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Triple Play All-Star Edition: Robinson Cano, Jim Leyland, Bruce Bochy

Welcome to the All-Star edition of the Triple Play. This time around, we take a look at my ultimate All-Star team, the most ridiculous decision any manager has made or will make all season, my suggestion for All-Star Game rosters, and more. Off we go:


Who’s Hot?

Robinson Cano, New York Yankees

We discussed Cano in last week’s Triple Play (mainly as a basis of comparison for Indians’ second baseman Jason Kipnis). Well, Cano has had himself a pretty nice week, folks. In the past seven games, he smashed four home runs, knocked in 11 runs, scored seven, and batted .400/.484/.960. This week-long hot streak comes after batting just .250 with no extra-base hits during a nine-game homestand. Of course, I’m sure Cano is thrilled with the timing of these home runs what with him being the captain of the AL’s home-run derby team and all. (Just kidding, folks. We know no one besides Chris Berman cares about the home run derby these days.) For the season, Cano is on pace for a career-high in home runs (38) and close to matching career bests in RBI and runs scored. Talk about opportune timing – Cano is due to be a free agent after the 2013 season. He is no closer to a new contract with the Yankees, but it obviously isn’t affecting his play on the field. It’s difficult to believe New York would let him get away, but like fantasy owners, the Yankees will have to pay top dollar to keep him around. Apropos of nothing, wouldn’t you like to hear the negotiations between Brian Cashman and Jay-Z (Cano’s new agent)? I wonder if Cashman would tell either man to shut the (bleep) up. My hunch on that is no.

Who’s Not?

Jim Leyland, Detroit Tigers manager

I’m not going to sugarcoat this one: Leyland’s decision to choose five middle relievers to fill the final spot on the AL All-Star team is an indefensible load of bunk. I mean, seriously? This is what fans get to vote on?  Tanner Scheppers? Joaquin Benoit? Steve Delabar? David Robertson? Koji Uehara? They’re all quality pitchers, having fine seasons. But All-Stars? Puh-leeze. If it weren’t officially on MLB’s website, I would have thought it was some sort of ESPN prank. You know, it’s about this time every year that so many media people climb atop their soapboxes and blather on about how the fans botch the voting every year. Well, consider this year Exhibit A against letting the manager choose the final five players to nominate for the online vote. Where is Evan Longoria (17 HR, 49 RBI, 53 runs)? Or how about Howard Kendrick (11 HR, 40 RBI, .315 avg.)?  Josh Donaldson (15 HR, 57 RBI, .316 avg.) has been outstanding this season, as has Carlos Santana (11 HR, 40 RBI) and Jacoby Ellsbury (majors-leading 36 steals). I don’t know what in the world Leyland is thinking. If he needs one more pitcher to fill out his roster, it should have been Grant Balfour. Unless, of course, Leyland decided he couldn’t use the only closer in the AL not to blow a save up to this point in the season. Then again, after seeing his team’s closer situation, this year, maybe it’s understandable that he doesn’t know an All-Star reliever when he sees one. I’m still shaking my head. How is this even– oh, never mind. On to other things….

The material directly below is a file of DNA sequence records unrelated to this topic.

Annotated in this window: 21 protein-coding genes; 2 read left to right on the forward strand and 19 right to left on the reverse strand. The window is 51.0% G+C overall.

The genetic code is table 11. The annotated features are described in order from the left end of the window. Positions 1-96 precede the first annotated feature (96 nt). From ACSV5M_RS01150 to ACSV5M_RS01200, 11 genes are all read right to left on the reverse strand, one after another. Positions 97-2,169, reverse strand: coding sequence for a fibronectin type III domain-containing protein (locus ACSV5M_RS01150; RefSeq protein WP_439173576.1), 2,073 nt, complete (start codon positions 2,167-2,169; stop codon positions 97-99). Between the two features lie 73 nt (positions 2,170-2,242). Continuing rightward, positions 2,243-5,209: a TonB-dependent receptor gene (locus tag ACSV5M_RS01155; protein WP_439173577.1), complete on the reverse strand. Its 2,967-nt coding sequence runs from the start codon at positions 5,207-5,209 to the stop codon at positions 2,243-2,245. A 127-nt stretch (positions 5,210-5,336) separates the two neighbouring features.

Playing the Name Game

Here is my Ultimate All-Star Team:

  • C – Yadier Molina, St. Louis. NL’s best defensive catcher is also leading the league with a .346 average and has already been worth 3.6 wins above replacement (WAR). Keep all your Buster Posey talk to yourselves. He can’t carry Yadi’s jock when it comes to defense. Molina may not win the NL MVP (although he should), but he is the most indispensable player in baseball right now.
  • 1B – Paul Goldschmidt, Arizona. He has 21 homers, an NL-leading 73 RBI, 56 runs scored and even eight steals. All without the lineup support enjoyed by Joey Votto. And at 25, he’s just going to get better.
  • 2B – Jason Kipnis, Cleveland. As discussed above, Cano is a great player. Dustin Pedroia is consistent and productive, even if the power in his bat has vanished. Kipnis (13 HR) brings the power Pedroia used to have, and adds the speed element to his game (19 SB). A 25-30 season is well within reach.